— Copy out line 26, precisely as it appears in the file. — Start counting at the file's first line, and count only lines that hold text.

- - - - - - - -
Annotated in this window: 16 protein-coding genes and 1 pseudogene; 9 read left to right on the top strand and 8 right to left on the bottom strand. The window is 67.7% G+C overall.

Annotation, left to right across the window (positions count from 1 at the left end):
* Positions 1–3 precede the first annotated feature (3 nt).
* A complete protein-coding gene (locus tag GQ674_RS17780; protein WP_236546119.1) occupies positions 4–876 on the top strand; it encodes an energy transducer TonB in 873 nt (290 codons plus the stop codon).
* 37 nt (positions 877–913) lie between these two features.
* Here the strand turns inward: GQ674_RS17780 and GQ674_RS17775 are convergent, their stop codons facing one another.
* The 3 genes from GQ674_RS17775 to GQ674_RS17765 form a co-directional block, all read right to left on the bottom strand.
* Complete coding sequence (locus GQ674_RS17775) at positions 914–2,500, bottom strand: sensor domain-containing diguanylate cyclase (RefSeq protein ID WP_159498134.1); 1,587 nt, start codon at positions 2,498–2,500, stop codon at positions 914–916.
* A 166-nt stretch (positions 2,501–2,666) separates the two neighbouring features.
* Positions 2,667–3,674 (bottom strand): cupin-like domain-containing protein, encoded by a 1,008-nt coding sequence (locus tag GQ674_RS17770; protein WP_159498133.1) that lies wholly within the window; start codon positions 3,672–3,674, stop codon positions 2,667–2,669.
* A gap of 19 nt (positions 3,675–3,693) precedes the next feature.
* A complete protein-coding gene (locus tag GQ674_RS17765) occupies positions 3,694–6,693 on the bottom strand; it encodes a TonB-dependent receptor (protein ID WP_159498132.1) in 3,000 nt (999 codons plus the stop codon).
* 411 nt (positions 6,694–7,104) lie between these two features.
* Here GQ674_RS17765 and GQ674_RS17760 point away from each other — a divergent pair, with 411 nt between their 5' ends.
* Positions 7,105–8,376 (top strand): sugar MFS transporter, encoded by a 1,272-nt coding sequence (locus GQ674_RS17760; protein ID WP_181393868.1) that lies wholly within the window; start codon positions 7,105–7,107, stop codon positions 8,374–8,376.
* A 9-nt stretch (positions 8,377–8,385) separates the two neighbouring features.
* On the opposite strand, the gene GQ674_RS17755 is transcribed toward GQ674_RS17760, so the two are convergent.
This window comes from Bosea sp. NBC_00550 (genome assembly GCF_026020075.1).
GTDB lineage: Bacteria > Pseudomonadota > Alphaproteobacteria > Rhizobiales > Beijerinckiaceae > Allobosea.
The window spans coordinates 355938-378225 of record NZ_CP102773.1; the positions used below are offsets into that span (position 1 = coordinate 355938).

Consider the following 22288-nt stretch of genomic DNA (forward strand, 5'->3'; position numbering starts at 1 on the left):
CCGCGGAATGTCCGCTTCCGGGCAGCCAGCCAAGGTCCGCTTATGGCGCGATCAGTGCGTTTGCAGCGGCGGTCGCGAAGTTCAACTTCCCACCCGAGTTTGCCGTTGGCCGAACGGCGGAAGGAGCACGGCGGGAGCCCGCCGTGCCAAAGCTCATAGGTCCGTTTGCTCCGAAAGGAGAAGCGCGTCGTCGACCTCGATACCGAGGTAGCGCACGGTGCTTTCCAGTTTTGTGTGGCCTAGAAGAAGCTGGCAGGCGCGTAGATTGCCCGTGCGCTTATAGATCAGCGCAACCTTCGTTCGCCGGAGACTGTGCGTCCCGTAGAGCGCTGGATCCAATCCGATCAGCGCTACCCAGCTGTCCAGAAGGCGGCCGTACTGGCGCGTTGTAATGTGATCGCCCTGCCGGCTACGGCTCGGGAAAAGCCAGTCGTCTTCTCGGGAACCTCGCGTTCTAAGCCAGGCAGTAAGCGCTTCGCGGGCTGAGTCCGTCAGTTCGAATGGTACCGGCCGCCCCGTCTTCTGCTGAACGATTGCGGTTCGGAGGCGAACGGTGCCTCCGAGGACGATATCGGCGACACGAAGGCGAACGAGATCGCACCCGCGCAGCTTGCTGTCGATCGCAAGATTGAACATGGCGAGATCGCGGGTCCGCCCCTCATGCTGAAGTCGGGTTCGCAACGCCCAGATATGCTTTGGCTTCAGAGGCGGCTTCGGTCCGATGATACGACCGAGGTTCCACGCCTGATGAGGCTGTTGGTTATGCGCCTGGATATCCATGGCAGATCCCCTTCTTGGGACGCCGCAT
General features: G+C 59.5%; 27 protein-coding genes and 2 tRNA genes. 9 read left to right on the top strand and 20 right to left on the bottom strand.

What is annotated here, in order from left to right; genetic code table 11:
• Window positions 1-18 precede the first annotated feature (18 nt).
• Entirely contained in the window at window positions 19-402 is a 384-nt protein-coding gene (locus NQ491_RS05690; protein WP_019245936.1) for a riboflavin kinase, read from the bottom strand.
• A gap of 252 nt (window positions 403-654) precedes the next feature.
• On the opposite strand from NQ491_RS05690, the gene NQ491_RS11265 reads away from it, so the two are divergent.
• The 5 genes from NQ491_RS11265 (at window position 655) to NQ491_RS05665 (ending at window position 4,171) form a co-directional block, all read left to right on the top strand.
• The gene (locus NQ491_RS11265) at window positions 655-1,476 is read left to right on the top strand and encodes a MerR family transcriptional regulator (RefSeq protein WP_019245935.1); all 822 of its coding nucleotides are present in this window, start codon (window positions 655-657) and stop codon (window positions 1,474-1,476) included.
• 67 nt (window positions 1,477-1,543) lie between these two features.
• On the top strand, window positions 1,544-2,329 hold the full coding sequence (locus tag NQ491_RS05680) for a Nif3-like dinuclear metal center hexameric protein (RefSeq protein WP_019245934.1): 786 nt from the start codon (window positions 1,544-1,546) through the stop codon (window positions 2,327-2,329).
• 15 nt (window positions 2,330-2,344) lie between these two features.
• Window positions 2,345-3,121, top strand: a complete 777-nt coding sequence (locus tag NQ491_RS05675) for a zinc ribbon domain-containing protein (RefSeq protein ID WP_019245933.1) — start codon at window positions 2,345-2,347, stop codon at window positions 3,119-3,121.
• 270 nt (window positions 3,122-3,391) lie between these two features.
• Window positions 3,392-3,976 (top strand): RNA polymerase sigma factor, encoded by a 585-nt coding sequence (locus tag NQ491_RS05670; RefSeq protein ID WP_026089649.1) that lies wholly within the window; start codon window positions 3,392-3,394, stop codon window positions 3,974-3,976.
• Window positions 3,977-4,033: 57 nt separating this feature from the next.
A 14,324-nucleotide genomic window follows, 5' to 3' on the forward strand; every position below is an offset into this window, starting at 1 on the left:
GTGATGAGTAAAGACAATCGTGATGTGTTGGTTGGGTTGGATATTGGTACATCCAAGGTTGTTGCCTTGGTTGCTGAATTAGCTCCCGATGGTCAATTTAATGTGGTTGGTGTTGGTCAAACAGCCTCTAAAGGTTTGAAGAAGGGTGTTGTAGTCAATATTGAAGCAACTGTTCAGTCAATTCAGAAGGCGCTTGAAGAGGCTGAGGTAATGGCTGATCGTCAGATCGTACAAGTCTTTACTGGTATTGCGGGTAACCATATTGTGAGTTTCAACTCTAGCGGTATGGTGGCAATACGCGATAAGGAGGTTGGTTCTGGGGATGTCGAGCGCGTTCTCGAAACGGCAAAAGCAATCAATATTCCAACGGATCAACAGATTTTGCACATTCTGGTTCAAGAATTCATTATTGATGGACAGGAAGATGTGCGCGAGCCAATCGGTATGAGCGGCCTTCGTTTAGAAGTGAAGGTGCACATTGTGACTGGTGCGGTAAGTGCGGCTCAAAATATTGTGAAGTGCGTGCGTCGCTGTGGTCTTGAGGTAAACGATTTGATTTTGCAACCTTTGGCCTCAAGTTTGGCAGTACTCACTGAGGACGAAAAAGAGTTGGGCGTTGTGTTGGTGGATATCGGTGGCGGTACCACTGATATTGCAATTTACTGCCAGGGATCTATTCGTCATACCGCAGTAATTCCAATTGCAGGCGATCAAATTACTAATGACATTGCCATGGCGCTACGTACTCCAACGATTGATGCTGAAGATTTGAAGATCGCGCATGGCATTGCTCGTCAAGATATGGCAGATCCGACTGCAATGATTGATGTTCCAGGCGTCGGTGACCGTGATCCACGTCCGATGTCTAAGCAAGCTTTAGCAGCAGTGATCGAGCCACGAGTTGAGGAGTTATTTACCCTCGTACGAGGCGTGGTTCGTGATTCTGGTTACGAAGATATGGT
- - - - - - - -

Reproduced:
• Entirely contained in the window at window positions 19-402 is a 384-nt protein-coding gene (locus NQ491_RS05690; protein WP_019245936.1) for a riboflavin kinase, read from the bottom strand.